1970 – Figures were released by the Commissioner for Complaints in Northern Ireland showing that there had been 970 complaints in the first ten months of his office, with 74 of them alleging discrimination.

1972 – Seán MacStiofáin, leader of the IRA, was arrested in Dublin. He was subsequently sentenced to six months imprisonment.

1984 – British Prime Minister, Margaret Thatcher, held an Anglo-Irish summit meeting with Taoiseach, Garret FitzGerald, together with British and Irish ministers and officials, at Chequers in England. A joint communiqué was issued following the summit meeting. At 5.00pm Thatcher gave a press conference at 10 Downing Street, London. Responding to a question from a member of the press Thatcher ruled out the three options proposed in the Report of the New Ireland Forum: “A united Ireland was one solution. That is out. A second solution was confederation of the two states. That is out. A third solution was joint authority. That is out.” Thatcher’s ‘Out, Out, Out’ comments were considered by many Nationalists as being perfunctorily dismissive.

1994 – Bertie Ahern, was elected as the new leader of Fianna Fáil.

1998 – UN High Commissioner for Human Rights, Dr Mary Robinson, is elected as chancellor of Trinity College, Dublin. Dr Robinson is the first woman in the college’s history to be appointed to the position, making her the head of the University of Dublin of which Trinity College is the sole constituent.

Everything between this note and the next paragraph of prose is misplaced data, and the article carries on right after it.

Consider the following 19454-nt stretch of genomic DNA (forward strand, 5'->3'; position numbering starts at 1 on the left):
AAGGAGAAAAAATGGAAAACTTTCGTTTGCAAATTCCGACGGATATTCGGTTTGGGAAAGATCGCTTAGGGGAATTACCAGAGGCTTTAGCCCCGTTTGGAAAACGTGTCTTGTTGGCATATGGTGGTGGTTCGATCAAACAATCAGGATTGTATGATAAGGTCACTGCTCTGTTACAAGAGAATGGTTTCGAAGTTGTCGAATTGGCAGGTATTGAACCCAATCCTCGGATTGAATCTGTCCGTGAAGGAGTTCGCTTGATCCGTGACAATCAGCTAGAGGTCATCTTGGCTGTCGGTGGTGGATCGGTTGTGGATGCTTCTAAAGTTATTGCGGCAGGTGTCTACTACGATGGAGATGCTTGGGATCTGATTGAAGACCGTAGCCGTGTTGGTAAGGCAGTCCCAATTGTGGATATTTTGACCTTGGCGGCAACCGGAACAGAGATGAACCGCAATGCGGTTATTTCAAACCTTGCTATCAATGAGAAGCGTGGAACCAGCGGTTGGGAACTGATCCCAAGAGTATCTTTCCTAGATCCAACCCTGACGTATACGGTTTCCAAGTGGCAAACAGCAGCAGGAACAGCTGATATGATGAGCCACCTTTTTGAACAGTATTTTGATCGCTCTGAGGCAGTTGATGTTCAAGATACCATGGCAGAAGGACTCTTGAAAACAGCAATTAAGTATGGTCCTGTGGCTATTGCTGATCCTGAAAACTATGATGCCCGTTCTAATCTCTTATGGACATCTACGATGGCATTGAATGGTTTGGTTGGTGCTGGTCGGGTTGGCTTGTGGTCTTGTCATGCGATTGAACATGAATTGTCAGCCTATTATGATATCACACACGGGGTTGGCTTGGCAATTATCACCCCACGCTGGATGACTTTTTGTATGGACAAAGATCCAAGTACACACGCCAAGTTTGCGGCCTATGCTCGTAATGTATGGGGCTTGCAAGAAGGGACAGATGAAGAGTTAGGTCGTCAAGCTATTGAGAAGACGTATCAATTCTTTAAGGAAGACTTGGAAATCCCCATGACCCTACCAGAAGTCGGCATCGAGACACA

1998 – The Northern Ireland Act, which provides for the implementation of the Good Friday Agreement, became law.

1998 – The United Nations Committee Against Torture published a report calling for a ban on plastic bullets, the closure of Castlereagh and other RUC detention centres and the “reconstruction” of the RUC. The report was criticised by Unionists.

1999 – The life of eighty-five year old Eamon Kelly is celebrated at a banquet in his honour held at the Listowel Arms Hotel in Co Kerry. Among the 250 guests are John B. Keane, Barry McGovern, Niall Toibin and Frances Black.

1999 – An application to the High Court in Belfast for a judicial review of the decision of Secretary of State of Northern Ireland, Marjorie (Mo) Mowlam, to accept as intact the ceasefire of the IRA. The application was dismissed by the court. Two men lost their appeal against their life sentences. The two men had been convicted of the murder of Greg Taylor, an RUC officer, on 1 June 1997. Taylor had been off-duty and was beaten to death by a Loyalist mob as he left a public house in Ballymoney. The two men were later released under the terms of the Good Friday Agreement.

2001 – Taoiseach Bertie Ahern announces that low-cost airlines will have a dedicated wing at Dublin Airport in 18 months; Aer Rianta is told to drop airport charges to attract tourists into the country.

2014 – Death of Jeremiah Joseph Coffey. Born in Co Cork, he was the seventh Roman Catholic Bishop of the Diocese of Sale, Australia, appointed by Pope John Paul II, serving from 1989 until his retirement in 2008. On retirement, he was styled Bishop Emeritus of Sale.

Photo: Cliffs of Kilkee, Co Clare

#irishhistory #ireland #irelandinspires